Carson Wentz beats the blitz better than anyone

PHILADELPHIA (AP) Carson Wentz is at his best under pressure.

The rookie quarterback is off to an impressive start, helping the Philadelphia Eagles go 3-1. Wentz is sixth in the NFL with a 103.5 passer rating and he became the first rookie QB since 1970 to win his team's first three games and not throw an interception.

But the former North Dakota State star has even better numbers when opponents bring the heat. Wentz is 30 of 36 for 307 yards and three touchdowns with a league-best 130.0 passer rating against the blitz.

His success is a credit to his work ethic. Wentz starts his practice day at 5:30 in the morning along with backup Chase Daniel and No. 3 QB Aaron Murray.

''The No. 1 thing is preparation,'' Eagles coach Doug Pederson said. ''Blitz comes down to recognition. And we've got an exceptionally smart center (Jason Kelce) who's also on the same page with the quarterback. And they watch film together. So it all comes down to their preparation and how they handle the blitz. Then knowing that, getting the protection right, putting the ball in the right spot.''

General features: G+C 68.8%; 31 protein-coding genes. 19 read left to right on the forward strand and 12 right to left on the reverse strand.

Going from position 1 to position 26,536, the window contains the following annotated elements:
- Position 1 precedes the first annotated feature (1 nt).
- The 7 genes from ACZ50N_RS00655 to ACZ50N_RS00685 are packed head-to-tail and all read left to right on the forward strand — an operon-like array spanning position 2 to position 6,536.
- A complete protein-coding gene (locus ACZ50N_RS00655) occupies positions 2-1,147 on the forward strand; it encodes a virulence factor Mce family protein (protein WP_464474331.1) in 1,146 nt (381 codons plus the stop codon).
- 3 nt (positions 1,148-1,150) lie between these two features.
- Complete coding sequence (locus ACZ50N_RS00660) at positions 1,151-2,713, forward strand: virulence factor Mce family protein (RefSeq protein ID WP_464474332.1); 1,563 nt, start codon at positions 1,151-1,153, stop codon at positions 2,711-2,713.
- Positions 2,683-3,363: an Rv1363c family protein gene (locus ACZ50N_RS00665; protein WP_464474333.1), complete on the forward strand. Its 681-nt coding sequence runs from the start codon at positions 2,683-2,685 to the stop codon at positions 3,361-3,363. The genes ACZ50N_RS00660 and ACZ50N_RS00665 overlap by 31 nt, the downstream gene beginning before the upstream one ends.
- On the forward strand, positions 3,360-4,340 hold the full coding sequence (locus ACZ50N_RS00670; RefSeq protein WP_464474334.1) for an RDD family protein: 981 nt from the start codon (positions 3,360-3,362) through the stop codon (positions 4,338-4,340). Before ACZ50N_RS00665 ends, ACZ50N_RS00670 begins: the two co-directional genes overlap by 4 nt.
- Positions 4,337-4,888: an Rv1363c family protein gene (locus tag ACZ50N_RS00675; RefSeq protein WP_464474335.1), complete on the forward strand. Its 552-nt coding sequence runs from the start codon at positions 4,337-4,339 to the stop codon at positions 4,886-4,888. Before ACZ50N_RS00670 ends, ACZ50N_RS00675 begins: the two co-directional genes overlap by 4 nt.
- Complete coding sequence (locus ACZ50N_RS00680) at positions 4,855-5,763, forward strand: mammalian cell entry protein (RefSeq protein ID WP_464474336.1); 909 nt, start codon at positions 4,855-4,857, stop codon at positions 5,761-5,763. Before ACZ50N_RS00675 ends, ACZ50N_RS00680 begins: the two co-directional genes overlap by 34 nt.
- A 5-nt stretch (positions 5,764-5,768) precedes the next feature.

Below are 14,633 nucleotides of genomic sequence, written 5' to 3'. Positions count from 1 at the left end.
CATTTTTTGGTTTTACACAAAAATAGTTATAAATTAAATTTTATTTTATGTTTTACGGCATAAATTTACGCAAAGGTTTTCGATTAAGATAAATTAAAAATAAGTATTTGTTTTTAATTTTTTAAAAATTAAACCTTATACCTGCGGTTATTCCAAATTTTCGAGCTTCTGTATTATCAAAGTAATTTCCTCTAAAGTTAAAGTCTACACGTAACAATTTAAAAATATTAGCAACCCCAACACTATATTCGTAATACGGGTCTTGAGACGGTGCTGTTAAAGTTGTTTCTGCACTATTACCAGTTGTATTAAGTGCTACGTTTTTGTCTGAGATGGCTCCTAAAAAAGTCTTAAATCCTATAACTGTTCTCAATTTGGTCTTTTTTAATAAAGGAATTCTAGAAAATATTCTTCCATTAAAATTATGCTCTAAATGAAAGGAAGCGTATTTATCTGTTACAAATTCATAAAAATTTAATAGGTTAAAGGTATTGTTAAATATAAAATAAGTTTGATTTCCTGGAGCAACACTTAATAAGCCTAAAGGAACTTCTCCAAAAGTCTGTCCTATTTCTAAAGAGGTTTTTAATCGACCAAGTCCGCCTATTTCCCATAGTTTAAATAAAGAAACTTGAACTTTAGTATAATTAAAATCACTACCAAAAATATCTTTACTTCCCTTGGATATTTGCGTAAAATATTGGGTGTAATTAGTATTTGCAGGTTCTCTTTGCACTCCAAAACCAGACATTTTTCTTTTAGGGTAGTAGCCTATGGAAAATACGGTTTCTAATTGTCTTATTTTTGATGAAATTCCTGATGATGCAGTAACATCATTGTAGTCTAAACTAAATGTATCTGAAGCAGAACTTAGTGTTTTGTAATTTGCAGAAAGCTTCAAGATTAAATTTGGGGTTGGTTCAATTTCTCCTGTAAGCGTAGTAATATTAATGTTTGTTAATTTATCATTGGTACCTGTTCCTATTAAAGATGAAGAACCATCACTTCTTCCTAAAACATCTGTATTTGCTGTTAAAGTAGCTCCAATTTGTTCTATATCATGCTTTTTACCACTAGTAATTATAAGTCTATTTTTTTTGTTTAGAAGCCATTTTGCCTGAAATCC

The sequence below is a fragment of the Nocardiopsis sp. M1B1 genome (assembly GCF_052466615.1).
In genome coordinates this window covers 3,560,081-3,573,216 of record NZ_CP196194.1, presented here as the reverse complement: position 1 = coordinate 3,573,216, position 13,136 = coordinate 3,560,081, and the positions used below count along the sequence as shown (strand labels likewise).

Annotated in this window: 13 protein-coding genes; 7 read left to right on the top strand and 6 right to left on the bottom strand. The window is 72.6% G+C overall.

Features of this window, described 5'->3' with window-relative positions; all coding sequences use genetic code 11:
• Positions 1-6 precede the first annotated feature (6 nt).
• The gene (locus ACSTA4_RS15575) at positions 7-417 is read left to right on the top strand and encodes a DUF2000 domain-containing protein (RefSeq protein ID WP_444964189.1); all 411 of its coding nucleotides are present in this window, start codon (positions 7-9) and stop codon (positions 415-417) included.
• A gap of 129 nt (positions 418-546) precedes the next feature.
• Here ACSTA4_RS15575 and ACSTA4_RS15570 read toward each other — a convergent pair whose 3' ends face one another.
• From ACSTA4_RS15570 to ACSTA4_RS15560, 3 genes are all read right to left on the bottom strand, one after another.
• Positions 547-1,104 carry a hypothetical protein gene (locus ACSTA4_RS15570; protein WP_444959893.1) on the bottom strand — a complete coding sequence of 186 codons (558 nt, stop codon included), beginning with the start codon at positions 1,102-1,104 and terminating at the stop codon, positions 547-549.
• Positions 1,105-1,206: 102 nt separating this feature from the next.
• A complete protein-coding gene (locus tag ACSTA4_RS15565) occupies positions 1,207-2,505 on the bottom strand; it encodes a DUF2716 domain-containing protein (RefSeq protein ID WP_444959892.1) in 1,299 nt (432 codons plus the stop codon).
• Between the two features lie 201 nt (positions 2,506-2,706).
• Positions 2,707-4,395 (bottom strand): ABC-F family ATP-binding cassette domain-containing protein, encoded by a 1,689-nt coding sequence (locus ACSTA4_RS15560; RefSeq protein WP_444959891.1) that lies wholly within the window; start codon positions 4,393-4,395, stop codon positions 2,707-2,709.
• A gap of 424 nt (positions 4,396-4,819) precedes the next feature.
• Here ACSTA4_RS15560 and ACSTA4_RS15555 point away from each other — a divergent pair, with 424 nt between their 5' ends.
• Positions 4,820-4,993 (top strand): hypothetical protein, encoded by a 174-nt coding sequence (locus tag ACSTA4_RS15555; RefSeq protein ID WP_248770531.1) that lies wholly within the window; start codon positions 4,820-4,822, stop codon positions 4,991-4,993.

Wentz credits his teammates for his efficiency against the blitz.

''When teams blitz, it takes everybody,'' Wentz said. ''It takes the O-line picking up guys, getting their jobs done and then receivers winning. It takes receivers, tight ends, running backs. It takes them winning and getting open early. We are all playing on the same page, playing fast, so I've really got to credit all the guys around me that really have just made my job easier.''

Wentz was 11 of 12 with two TDs against the blitz in a 24-23 loss at Detroit last week. He should see more of it against Washington on Sunday. The Redskins (3-2) have blitzed 41.2 percent of the time on third-and-long (7 yards or more) situations. They recorded a sack on 28.6 percent of the blitzes.

When the Eagles met with Wentz after trading up to acquire the No. 2 pick in the draft, coaches knew right away he'd be ready to handle the rush.

''We could see that when talking to him, just from how easy he talked about protections and what he did in college, how advanced he was in his thinking, not just what they did, but how he thought and how he processed things against the blitz,'' offensive coordinator Frank Reich said.


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